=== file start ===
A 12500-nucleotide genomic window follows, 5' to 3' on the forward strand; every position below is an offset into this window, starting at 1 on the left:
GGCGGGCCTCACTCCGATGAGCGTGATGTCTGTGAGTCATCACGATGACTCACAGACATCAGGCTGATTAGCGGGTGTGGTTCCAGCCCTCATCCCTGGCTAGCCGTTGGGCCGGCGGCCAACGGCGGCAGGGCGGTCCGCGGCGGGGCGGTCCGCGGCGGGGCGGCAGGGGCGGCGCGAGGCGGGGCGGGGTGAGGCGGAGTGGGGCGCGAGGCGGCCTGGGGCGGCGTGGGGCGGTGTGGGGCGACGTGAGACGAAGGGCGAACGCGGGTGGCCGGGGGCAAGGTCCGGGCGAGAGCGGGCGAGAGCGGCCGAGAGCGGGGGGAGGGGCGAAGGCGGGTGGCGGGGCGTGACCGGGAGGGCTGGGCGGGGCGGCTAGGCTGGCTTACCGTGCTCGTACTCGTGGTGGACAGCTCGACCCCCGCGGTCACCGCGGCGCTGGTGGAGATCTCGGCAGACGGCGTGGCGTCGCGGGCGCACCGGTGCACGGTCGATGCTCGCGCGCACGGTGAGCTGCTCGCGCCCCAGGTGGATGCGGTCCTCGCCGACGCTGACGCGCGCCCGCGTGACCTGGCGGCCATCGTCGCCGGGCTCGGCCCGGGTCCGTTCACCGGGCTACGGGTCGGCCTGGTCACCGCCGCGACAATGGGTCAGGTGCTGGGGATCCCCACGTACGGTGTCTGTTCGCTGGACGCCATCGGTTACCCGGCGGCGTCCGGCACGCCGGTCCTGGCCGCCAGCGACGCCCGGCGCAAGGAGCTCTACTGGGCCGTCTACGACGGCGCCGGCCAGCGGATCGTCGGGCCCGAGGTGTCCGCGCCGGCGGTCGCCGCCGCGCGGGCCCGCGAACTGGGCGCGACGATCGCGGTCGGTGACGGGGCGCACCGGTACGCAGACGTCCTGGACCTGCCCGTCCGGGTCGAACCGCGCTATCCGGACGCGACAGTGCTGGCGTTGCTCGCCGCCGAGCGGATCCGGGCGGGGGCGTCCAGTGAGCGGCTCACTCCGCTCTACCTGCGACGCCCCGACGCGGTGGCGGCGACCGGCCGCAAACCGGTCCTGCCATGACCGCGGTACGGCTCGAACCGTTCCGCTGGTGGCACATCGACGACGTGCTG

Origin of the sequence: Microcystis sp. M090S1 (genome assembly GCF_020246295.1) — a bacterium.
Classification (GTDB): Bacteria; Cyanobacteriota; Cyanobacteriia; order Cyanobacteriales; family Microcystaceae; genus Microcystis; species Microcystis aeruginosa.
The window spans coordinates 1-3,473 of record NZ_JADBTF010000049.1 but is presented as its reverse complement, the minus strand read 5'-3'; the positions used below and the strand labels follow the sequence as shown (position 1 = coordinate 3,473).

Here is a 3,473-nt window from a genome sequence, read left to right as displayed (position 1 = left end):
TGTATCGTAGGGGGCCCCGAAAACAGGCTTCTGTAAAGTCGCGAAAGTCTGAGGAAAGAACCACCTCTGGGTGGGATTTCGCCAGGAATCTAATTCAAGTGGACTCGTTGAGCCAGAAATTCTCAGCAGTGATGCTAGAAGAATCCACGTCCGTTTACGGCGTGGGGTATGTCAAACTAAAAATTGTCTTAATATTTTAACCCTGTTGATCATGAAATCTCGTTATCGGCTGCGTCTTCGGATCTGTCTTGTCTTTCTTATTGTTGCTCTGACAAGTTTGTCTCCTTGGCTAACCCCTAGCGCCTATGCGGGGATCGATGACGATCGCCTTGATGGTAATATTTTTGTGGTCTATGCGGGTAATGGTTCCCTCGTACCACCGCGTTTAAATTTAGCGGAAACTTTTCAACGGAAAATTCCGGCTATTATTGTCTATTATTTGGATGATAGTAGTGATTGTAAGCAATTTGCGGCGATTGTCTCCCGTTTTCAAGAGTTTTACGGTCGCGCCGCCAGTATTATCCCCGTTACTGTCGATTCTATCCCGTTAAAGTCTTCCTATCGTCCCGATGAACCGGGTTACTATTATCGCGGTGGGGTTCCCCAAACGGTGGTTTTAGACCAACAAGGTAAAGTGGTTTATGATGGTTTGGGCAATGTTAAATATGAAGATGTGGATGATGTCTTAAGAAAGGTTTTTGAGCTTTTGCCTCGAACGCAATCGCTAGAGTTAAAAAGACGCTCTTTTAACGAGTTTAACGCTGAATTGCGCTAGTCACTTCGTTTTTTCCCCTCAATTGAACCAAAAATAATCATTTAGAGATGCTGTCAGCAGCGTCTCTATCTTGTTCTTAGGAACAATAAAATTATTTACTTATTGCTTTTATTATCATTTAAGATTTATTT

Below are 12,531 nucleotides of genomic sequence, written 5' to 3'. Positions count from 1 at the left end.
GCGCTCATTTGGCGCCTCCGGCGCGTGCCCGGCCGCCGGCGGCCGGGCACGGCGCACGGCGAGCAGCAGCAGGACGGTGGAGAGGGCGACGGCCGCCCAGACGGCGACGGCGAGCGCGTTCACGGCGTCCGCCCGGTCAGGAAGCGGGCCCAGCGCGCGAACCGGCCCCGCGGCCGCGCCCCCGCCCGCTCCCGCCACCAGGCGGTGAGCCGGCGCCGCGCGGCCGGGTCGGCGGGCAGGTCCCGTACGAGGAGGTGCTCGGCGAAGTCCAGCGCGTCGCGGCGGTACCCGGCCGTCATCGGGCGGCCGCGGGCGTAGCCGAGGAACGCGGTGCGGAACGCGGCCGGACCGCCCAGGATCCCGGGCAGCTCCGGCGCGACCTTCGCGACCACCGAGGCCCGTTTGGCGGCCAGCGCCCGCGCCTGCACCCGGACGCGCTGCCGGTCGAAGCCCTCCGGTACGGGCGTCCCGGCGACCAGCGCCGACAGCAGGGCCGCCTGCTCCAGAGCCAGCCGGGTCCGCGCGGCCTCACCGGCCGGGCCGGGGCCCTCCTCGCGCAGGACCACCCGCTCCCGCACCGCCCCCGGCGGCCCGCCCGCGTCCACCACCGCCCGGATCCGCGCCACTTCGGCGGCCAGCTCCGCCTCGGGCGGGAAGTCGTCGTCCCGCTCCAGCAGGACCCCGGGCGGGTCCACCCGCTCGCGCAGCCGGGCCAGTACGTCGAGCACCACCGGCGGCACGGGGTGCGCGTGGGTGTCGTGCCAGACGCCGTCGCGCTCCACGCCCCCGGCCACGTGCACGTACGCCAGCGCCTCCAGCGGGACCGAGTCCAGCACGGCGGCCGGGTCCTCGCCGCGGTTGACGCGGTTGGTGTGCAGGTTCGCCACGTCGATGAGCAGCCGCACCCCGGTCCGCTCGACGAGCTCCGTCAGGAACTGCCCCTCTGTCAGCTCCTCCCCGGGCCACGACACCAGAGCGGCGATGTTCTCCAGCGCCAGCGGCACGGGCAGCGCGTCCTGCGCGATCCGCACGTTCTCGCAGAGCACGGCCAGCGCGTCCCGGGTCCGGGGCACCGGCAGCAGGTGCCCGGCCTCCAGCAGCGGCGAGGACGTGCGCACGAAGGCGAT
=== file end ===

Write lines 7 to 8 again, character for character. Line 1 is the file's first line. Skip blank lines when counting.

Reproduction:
TGTATCGTAGGGGGCCCCGAAAACAGGCTTCTGTAAAGTCGCGAAAGTCTGAGGAAAGAACCACCTCTGGGTGGGATTTCGCCAGGAATCTAATTCAAGTGGACTCGTTGAGCCAGAAATTCTCAGCAGTGATGCTAGAAGAATCCACGTCCGTTTACGGCGTGGGGTATGTCAAACTAAAAATTGTCTTAATATTTTAACCCTGTTGATCATGAAATCTCGTTATCGGCTGCGTCTTCGGATCTGTCTTGTCTTTCTTATTGTTGCTCTGACAAGTTTGTCTCCTTGGCTAACCCCTAGCGCCTATGCGGGGATCGATGACGATCGCCTTGATGGTAATATTTTTGTGGTCTATGCGGGTAATGGTTCCCTCGTACCACCGCGTTTAAATTTAGCGGAAACTTTTCAACGGAAAATTCCGGCTATTATTGTCTATTATTTGGATGATAGTAGTGATTGTAAGCAATTTGCGGCGATTGTCTCCCGTTTTCAAGAGTTTTACGGTCGCGCCGCCAGTATTATCCCCGTTACTGTCGATTCTATCCCGTTAAAGTCTTCCTATCGTCCCGATGAACCGGGTTACTATTATCGCGGTGGGGTTCCCCAAACGGTGGTTTTAGACCAACAAGGTAAAGTGGTTTATGATGGTTTGGGCAATGTTAAATATGAAGATGTGGATGATGTCTTAAGAAAGGTTTTTGAGCTTTTGCCTCGAACGCAATCGCTAGAGTTAAAAAGACGCTCTTTTAACGAGTTTAACGCTGAATTGCGCTAGTCACTTCGTTTTTTCCCCTCAATTGAACCAAAAATAATCATTTAGAGATGCTGTCAGCAGCGTCTCTATCTTGTTCTTAGGAACAATAAAATTATTTACTTATTGCTTTTATTATCATTTAAGATTTATTT

Below are 12,531 nucleotides of genomic sequence, written 5' to 3'. Positions count from 1 at the left end.